The Public Company Accounting Oversight Board (PCAOB) has not been allowed to inspect accounting firms in China, despite the fact that hundreds of Chinese companies are listed in the United States and their auditors are required to be inspected. China has blocked the inspections because they consider allowing foreign regulators to enforce foreign rules against Chinese persons on Chinese soil to violate China’s national sovereignty, and because of concerns that audit working papers might contain state secrets. Recent academic research suggests it may be in China’s best interest to allow the inspections.
MIT professor Nemit Shroff authored a study titled Real Effects of Financial Reporting Quality and Credibility: Evidence from the PCAOB Regulatory Regime. Professor Schroff examined the clients of non-US auditors that were inspected by the PCAOB and found that audit quality on all of their clients improved, not just those listed in the US and subject to PCAOB and SEC jurisdiction. In other words, there is a spillover effect. PCAOB inspections improve all of the audits, not just the US audits.
Schroff measured audit quality using discretionary accrual levels. That method has been commonly used in academia, but may not actually measure audit quality. Audit quality is a term that has escaped definition. The PCAOB has been working on developing audit quality measures, but the metrics suggested have been based mostly on opinion rather than empirical evidence.
Professor Shroff further found that when the PCAOB inspection reports are subsequently made public, the companies were able to increase long-term debt (investment) and become more responsive to investment opportunities. Again, these benefits extended to clients of these auditors who were not listed in the U.S.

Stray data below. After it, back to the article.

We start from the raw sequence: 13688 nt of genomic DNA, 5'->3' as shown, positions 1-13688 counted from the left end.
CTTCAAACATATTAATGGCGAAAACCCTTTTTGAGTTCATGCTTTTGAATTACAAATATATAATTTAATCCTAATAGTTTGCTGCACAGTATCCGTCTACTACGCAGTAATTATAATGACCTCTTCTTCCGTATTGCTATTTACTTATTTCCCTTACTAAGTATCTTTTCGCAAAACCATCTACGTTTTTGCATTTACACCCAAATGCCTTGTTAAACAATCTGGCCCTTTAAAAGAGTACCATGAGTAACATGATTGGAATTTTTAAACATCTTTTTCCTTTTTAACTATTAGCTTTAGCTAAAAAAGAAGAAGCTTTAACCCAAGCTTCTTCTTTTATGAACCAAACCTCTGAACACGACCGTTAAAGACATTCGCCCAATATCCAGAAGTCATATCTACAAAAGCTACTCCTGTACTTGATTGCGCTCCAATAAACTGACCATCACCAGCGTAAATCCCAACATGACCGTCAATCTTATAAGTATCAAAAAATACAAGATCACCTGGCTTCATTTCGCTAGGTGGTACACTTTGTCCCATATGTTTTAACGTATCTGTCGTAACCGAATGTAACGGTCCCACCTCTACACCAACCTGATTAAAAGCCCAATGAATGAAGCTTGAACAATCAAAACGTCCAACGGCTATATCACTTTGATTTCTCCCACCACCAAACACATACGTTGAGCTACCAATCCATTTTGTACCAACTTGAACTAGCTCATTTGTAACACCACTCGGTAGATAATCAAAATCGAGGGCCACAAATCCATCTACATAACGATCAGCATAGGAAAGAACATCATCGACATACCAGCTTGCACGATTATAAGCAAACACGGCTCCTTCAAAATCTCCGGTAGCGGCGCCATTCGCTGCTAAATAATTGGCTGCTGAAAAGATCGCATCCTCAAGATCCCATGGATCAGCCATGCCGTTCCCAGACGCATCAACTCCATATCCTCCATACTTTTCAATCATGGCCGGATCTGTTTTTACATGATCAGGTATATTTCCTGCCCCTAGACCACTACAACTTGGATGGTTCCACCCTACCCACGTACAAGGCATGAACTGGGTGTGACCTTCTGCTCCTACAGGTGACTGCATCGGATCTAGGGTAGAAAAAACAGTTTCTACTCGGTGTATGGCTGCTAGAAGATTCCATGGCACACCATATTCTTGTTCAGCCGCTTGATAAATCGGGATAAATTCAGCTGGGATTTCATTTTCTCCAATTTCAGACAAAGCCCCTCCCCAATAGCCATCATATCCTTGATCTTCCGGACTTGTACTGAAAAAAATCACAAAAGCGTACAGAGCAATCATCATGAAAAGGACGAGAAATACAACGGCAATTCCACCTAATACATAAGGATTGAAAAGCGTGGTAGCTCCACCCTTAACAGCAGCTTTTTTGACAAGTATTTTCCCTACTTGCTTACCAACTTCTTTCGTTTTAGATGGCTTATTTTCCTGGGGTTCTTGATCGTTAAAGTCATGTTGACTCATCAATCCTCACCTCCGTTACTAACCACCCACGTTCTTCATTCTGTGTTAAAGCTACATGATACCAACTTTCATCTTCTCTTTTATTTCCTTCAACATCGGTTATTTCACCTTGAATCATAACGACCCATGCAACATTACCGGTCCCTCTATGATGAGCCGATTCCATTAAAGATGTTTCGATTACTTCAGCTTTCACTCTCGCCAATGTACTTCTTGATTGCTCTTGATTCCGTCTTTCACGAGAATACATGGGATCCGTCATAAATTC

The point here is that the credibility of the financial statements depends in part on the credibility of the auditor, and the presence of a PCAOB inspections increases the credibility of the auditor. That has benefits in the ability to raise capital.
Many of China’s large state owned enterprises are listed in China, and often have an additional listing in Hong Kong. A handful of the largest are also listed in New York. Most of them are audited by China’s Big Four (although the Hong Kong office signs most of the reports). The study suggests that these companies would have greater credibility in their financial statements if China were to permit the PCAOB to inspect the Big Four in China and Hong Kong. The benefits would extend even to Big Four clients not listed in the U.S.
I am hoping that China and the PCAOB soon reach a deal to do inspections in China. Looks like a win/win situation.